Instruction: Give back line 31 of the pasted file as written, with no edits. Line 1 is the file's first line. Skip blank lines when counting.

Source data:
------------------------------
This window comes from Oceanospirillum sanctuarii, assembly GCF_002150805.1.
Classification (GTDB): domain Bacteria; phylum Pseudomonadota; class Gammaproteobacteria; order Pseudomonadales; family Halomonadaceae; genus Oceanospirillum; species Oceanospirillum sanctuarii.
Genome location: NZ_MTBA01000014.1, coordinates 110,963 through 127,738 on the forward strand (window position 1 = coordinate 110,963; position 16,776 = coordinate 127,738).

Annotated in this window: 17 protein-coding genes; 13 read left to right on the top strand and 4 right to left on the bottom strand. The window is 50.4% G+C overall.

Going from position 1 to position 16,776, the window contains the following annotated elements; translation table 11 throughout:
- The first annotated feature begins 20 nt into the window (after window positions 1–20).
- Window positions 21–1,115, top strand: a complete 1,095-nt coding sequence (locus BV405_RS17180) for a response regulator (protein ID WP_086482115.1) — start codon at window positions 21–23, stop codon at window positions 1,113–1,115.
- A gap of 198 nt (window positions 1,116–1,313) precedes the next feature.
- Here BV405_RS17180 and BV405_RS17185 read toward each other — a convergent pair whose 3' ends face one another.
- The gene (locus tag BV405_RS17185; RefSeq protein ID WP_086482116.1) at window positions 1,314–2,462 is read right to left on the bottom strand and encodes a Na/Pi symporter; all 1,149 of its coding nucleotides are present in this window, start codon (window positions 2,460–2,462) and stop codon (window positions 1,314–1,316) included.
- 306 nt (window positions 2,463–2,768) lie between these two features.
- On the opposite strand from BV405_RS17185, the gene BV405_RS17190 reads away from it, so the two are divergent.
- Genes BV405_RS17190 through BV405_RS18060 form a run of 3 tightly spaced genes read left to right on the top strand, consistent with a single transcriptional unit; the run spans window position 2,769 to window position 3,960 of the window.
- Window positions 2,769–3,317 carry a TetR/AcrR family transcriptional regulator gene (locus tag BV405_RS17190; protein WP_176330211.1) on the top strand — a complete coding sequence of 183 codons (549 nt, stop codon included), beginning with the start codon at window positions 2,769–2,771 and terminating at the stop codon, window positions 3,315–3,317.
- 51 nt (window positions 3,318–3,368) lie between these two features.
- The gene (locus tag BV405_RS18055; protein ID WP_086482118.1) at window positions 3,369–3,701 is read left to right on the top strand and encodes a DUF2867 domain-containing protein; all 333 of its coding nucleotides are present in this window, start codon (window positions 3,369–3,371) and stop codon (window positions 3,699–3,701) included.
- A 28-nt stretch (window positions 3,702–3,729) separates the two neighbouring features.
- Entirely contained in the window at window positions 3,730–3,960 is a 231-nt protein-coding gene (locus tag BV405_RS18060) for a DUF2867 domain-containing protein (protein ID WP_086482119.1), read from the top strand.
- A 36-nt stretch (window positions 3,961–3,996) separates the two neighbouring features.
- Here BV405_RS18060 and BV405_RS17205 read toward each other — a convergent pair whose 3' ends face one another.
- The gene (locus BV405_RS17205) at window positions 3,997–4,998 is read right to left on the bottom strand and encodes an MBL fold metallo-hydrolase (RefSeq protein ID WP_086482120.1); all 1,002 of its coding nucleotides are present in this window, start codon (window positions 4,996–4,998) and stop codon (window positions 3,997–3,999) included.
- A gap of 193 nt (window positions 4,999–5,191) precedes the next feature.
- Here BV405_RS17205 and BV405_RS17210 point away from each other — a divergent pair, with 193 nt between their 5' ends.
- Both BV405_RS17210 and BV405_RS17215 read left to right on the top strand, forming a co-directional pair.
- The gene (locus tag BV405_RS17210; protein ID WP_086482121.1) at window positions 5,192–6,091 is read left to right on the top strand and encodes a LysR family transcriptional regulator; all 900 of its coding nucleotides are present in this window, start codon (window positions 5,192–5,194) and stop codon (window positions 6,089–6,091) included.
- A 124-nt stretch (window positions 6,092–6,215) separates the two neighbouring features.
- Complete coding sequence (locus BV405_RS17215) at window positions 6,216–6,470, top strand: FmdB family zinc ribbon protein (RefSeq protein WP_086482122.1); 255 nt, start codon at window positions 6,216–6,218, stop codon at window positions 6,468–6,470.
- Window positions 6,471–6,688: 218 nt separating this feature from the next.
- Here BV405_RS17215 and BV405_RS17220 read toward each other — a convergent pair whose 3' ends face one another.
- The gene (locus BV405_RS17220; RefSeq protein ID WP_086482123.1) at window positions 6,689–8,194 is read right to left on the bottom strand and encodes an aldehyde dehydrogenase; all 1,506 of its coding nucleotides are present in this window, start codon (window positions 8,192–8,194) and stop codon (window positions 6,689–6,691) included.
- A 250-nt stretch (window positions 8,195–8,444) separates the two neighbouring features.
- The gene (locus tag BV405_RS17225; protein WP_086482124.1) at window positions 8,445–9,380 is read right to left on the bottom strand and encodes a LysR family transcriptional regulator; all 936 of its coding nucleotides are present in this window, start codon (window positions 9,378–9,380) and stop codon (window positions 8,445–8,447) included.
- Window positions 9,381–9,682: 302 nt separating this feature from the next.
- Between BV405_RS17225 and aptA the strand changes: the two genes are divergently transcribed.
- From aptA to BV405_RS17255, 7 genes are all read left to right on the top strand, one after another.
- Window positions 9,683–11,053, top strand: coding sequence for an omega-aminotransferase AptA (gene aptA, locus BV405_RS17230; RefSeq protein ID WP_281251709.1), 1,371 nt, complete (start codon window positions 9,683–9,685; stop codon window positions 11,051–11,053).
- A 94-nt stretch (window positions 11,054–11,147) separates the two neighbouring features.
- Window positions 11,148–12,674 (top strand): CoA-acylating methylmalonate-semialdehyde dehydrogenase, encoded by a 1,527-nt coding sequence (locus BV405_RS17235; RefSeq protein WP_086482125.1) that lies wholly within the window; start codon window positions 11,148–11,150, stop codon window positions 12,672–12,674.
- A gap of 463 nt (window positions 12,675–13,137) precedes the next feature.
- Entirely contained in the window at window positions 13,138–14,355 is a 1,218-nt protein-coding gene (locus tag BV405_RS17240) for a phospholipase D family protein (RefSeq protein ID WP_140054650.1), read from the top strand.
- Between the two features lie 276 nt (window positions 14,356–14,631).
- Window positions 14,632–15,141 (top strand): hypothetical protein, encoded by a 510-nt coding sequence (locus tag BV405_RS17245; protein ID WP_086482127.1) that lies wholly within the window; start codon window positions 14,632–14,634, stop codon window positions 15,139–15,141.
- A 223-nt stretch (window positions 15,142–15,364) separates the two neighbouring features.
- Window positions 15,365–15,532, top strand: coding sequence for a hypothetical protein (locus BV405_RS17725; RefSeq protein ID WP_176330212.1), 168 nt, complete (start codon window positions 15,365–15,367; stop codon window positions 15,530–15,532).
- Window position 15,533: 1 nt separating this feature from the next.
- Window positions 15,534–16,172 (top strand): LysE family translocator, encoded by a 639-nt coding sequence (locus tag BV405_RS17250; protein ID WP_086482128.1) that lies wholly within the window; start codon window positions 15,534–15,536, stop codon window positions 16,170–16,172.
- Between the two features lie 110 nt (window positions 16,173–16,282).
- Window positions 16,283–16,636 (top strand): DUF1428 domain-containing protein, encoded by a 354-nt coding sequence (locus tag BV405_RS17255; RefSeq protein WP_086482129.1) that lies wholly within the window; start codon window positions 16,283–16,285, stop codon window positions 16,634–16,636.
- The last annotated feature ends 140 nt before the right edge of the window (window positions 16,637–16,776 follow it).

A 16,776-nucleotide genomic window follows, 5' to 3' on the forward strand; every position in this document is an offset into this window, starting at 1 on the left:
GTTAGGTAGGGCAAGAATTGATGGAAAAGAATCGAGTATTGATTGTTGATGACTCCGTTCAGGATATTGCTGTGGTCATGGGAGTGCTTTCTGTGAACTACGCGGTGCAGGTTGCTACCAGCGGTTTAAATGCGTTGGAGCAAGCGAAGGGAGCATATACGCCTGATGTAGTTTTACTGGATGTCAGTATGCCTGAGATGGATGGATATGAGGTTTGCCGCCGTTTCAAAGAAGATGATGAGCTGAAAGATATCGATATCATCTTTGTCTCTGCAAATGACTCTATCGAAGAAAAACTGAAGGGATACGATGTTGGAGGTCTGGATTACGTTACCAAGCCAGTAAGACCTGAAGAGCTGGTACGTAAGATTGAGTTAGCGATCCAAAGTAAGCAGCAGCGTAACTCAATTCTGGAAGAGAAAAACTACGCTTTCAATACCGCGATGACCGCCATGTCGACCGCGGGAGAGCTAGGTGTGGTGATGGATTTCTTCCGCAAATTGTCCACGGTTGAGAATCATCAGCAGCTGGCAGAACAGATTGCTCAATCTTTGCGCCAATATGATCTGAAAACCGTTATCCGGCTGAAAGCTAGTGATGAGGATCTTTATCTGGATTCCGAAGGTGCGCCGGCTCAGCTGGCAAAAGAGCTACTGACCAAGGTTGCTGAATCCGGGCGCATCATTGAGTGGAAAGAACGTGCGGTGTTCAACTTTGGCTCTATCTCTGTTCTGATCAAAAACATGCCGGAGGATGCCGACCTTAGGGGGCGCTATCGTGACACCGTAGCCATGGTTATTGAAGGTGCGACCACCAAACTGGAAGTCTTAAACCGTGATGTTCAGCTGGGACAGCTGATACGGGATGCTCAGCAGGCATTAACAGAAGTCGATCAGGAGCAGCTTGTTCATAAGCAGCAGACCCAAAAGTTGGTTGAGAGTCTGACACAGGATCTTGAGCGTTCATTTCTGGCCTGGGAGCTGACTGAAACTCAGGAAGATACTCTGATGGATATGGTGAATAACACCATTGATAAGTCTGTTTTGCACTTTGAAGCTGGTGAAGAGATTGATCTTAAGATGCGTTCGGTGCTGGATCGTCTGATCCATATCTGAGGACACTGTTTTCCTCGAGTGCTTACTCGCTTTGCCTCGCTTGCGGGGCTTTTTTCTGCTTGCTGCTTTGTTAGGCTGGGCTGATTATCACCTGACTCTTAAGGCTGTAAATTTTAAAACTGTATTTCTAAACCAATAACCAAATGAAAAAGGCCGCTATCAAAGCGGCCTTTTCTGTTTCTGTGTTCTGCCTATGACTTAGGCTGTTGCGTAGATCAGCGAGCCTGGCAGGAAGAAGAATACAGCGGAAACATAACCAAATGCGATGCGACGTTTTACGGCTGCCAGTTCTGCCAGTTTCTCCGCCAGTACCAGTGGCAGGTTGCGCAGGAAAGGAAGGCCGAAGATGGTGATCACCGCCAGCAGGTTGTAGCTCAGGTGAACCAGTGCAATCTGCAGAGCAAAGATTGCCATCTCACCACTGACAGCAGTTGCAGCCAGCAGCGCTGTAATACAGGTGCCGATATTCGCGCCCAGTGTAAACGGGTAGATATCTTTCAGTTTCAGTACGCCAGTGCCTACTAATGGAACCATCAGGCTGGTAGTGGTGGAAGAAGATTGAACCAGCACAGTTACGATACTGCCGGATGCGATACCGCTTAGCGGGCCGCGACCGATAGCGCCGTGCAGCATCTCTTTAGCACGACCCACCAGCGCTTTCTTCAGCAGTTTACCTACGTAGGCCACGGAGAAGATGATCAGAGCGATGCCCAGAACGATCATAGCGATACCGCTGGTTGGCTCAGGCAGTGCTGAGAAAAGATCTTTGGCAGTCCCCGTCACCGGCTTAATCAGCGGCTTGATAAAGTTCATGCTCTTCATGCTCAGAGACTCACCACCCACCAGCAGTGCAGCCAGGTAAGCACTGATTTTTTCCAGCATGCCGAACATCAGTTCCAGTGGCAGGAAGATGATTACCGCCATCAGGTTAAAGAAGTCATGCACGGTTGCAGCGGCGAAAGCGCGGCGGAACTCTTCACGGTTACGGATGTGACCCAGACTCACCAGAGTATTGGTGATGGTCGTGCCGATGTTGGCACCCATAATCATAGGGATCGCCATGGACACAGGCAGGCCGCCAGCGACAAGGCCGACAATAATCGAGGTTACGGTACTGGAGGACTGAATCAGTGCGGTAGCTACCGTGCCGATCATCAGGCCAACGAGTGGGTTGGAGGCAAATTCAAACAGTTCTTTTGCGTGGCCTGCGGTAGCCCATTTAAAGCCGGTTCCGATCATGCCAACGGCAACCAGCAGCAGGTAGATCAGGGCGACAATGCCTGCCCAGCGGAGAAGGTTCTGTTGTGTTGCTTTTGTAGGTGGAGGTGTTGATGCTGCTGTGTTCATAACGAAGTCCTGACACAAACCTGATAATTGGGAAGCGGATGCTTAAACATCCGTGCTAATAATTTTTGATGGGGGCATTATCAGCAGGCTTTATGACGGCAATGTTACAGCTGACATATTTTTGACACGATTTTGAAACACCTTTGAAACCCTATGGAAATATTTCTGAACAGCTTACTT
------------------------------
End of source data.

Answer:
- A 250-nt stretch (window positions 8,195–8,444) separates the two neighbouring features.